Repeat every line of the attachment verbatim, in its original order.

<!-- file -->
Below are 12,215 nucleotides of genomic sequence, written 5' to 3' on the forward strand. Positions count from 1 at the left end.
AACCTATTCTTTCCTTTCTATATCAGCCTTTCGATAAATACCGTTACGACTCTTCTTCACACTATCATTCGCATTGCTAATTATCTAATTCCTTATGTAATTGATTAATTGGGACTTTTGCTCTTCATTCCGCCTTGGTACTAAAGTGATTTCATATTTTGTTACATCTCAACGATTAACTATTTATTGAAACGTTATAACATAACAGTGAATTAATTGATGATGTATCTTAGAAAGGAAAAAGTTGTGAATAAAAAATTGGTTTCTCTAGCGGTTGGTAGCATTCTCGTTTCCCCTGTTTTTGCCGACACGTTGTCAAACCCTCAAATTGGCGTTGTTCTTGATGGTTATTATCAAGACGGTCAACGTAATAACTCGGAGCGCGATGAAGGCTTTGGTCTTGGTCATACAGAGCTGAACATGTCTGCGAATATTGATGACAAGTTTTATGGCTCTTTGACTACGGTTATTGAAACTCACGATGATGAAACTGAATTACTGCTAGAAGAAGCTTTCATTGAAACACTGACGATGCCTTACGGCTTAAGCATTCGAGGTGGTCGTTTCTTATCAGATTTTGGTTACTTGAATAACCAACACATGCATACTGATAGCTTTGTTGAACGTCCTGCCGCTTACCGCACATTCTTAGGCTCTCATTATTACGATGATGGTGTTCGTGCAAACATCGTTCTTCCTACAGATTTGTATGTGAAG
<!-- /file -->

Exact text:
Below are 12,215 nucleotides of genomic sequence, written 5' to 3' on the forward strand. Positions count from 1 at the left end.
AACCTATTCTTTCCTTTCTATATCAGCCTTTCGATAAATACCGTTACGACTCTTCTTCACACTATCATTCGCATTGCTAATTATCTAATTCCTTATGTAATTGATTAATTGGGACTTTTGCTCTTCATTCCGCCTTGGTACTAAAGTGATTTCATATTTTGTTACATCTCAACGATTAACTATTTATTGAAACGTTATAACATAACAGTGAATTAATTGATGATGTATCTTAGAAAGGAAAAAGTTGTGAATAAAAAATTGGTTTCTCTAGCGGTTGGTAGCATTCTCGTTTCCCCTGTTTTTGCCGACACGTTGTCAAACCCTCAAATTGGCGTTGTTCTTGATGGTTATTATCAAGACGGTCAACGTAATAACTCGGAGCGCGATGAAGGCTTTGGTCTTGGTCATACAGAGCTGAACATGTCTGCGAATATTGATGACAAGTTTTATGGCTCTTTGACTACGGTTATTGAAACTCACGATGATGAAACTGAATTACTGCTAGAAGAAGCTTTCATTGAAACACTGACGATGCCTTACGGCTTAAGCATTCGAGGTGGTCGTTTCTTATCAGATTTTGGTTACTTGAATAACCAACACATGCATACTGATAGCTTTGTTGAACGTCCTGCCGCTTACCGCACATTCTTAGGCTCTCATTATTACGATGATGGTGTTCGTGCAAACATCGTTCTTCCTACAGATTTGTATGTGAAG